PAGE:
INSTITUTO ARGENTINO DE NIVOLOGIA, GLACIOLOGIA Y CIENCIAS AMBIENTALES
Unidad Ejecutora - UE
congresos y reuniones científicas
Rock Glaciers of the Central Andes
Congreso; RESOURCES AND RISKS OF REGIONS WITH PERMAFROST; 2014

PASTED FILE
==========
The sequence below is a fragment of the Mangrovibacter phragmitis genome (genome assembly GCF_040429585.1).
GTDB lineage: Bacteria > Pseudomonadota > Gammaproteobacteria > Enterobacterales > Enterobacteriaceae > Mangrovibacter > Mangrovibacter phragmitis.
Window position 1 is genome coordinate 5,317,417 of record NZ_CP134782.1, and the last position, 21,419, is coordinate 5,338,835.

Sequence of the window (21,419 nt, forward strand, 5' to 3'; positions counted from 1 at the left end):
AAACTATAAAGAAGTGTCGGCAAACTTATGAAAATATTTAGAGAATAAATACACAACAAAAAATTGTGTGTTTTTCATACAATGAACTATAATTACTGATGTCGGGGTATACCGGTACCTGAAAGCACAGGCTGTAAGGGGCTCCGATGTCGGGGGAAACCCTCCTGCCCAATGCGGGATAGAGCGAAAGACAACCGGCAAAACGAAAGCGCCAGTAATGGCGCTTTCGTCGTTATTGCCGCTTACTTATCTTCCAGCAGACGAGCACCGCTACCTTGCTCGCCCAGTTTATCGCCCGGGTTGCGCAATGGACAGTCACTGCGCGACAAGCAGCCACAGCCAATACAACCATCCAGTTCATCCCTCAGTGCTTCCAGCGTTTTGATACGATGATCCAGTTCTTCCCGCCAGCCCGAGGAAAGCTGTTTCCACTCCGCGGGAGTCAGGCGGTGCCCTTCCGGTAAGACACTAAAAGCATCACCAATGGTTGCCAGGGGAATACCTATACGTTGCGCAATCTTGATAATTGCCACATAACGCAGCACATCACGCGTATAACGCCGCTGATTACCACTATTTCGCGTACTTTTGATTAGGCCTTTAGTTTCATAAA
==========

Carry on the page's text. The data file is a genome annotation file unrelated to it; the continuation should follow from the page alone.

The Central Andes of Argentina and Chile are one of the areas with the high-est density of rock glaciers in the world (Trombotto et al., 1999). Negative topo-95graphy or concave bases and debris, built by rocks which are susceptible to cryo-fragmentation, as eruptive rocks for example, enable considerable detritic accumu-lations to be built. The latter freeze and enrich the ice through different processes. Permafrost-ice or periglacial ice as found in protalus and protalus ramparts at the mountain permafrost level and particularly in cryogenic glacigenic embryonic rockglaciers, may be associated to pre-existent glaciers and also to nivo-detritic avalanche phenomena, which incorporate snow to their open fabric or to the slow processes of infiltration of precipitation into the cryosediments, which either freeze or turn into ice once they reach the depth of the 0 ºC isotherm. The first time ever that cryoforms rich in ice are protected by law ? a law approved in Argentina ? triggered the elaboration of a national inventory of Andean rock glaciers focusing on a classification of cryoforms. This classification is based on the genesis of cryo-forms and on the type of structure or shape observed. Different methods were ap-plied for this purpose: direct methods during fieldwork and indirect methods such as the interpretation of images and aerial photographs. Even though there are cases of rock glaciers directly linked to glaciers and covered glaciers (with debris or se-diment layers on their outer surface) which are common examples in the Andes, it has to be pointed out, that cryogenic and composed rockglaciers, where the men-tioned cryoforms interfere with cryogenic rock glaciers (without glacigenic inter-vention) are also typical and frequent cases of the Andean environment. The feed-ing zones may derive from cryogenically active moraines in case of the glacigenic rock glaciers, or from different ?roots? where various nivo-detritic avalanche channels are identified, which contribute to the growth of ice (Trombotto and Bor-zotta, 2009). Other than in the cases of Arctic permafrost, the glacier fronts of the Andean rock glaciers have an active layer with a thickness of more than 4 m. The thickness of permafrost figured by geophysical methods exceeds 50 m in numerous cases.